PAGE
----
What is clear, no matter which way the vote goes, is that Scotland will continue to face some strong public health challenges, with life expectancy remaining below that of the UK average for both men and women. For example, a report earlier in 2014 stated that Glasgow – Scotland’s largest city – has lower life expectancy than most of the developed world, with 25% of boys born there expected to die before the age of 65, owing mainly to poor lifestyle. Perhaps we’ll never find out how an independent Scotland would tackle these problems, but ultimately all that matters is that they are tackled.
Nicholas Hall’s Postcard from Istanbul: I’m here to scout venues for a May 2014 OTC Action Workshop (make a note in your diary!). We are also working with Turkish pharma association AIFD to lobby the Ministry of Health to set up a fully-functioning OTC sector and, along with Network Partner, Tulay Izbul, I’ll be feeling the pulse of the market on this trip.
The start of a new year is the ideal time to reflect on events of the previous 12 months and consider what might happen in the year ahead. INSIGHT Asia-Pacific has done just that in the just-published January edition by asking industry experts to share their views on the major trends & developments and their likely impacts in core regional OTC markets.
In the events team, we haven’t had time to think about the January blues; the awful weather or that payday seems to be further away than normal! I guess your wondering why? Well… I’m pleased to say it’s all down the constant flow of bookings to our OTC Conference & Action Workshop! With the host of guest speakers that will be presenting on innovation within the Consumer Healthcare, making this event a must attend. For more information on the guest speakers and their topics please see our brochure. There are still some great savings to be had and clearly our delegates are taking full advantage of them – and rightly so!! If you’re planning on attend any event this April, then make it this prestigious one, book early and make a saving!!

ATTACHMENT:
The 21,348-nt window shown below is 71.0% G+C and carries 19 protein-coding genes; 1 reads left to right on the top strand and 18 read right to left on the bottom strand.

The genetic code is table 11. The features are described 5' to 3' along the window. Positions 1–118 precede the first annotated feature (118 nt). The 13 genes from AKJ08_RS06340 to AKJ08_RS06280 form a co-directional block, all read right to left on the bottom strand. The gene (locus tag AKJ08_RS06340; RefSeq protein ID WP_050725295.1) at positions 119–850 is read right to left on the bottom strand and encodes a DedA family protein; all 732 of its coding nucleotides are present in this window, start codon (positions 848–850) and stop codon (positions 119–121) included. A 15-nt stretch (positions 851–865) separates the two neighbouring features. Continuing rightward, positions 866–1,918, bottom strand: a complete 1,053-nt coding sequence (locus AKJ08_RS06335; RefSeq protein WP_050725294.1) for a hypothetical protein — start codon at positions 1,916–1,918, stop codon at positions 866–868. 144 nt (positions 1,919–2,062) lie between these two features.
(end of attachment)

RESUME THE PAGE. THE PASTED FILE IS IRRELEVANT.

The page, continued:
The latest Newsletter from Co-Editor on OTC.NewDirections, Nicola Watts.
OTC.NewDirections, welcomes you to 2014 with the first bulletin of the year, where we are looking at the latest in clinical trial data transparency. The UK government has said it is “surprised and concerned” that data is routinely withheld from the medical and academic community. Meanwhile, a provisional agreement between the European Parliament and Council of Ministers would require both Pharmaceutical companies and academic researchers to upload all their results to a publicly accessible database. Continue reading
As the second quarter results for most Pharmaceutical and Consumer Healthcare companies begin to come in, it affords us the perfect time to review how the overall global OTC market is currently standing. Taking the Mid-Year Sales Data for the global OTC market in the 12 months leading up to June 2013, shows that the market has grown by 4.9%; the highest growth since 2009.
Some of the standout results include:
- Latin America grew a staggering 15.2%, ahead of C & E Europe with 9.6% growth
- BRIC countries continue to perform significantly ahead of the market with Russia and Brazil particularly impressive, although this is partly thanks to prices increases.
- Japan (-0.9%), S Korea (-0.6%) and Spain (-0.9%) posted slight declines, while the collapse of OTx sales in France caused the non-Rx market to fall heavily
- Topping the Top 20 ranking are J&J, Bayer and Sanofi
- Valeant entered the Top 20 as a result of its acquisition of Bausch + Lomb
- Analgesics and GIs both posted 3.4% growth, while the large VMS category increased by 3.7% with probiotics (+13.8%) the star performer here
For more information on the Mid-Year Sales Data, please follow this link to the DB6 Global OTC Database website.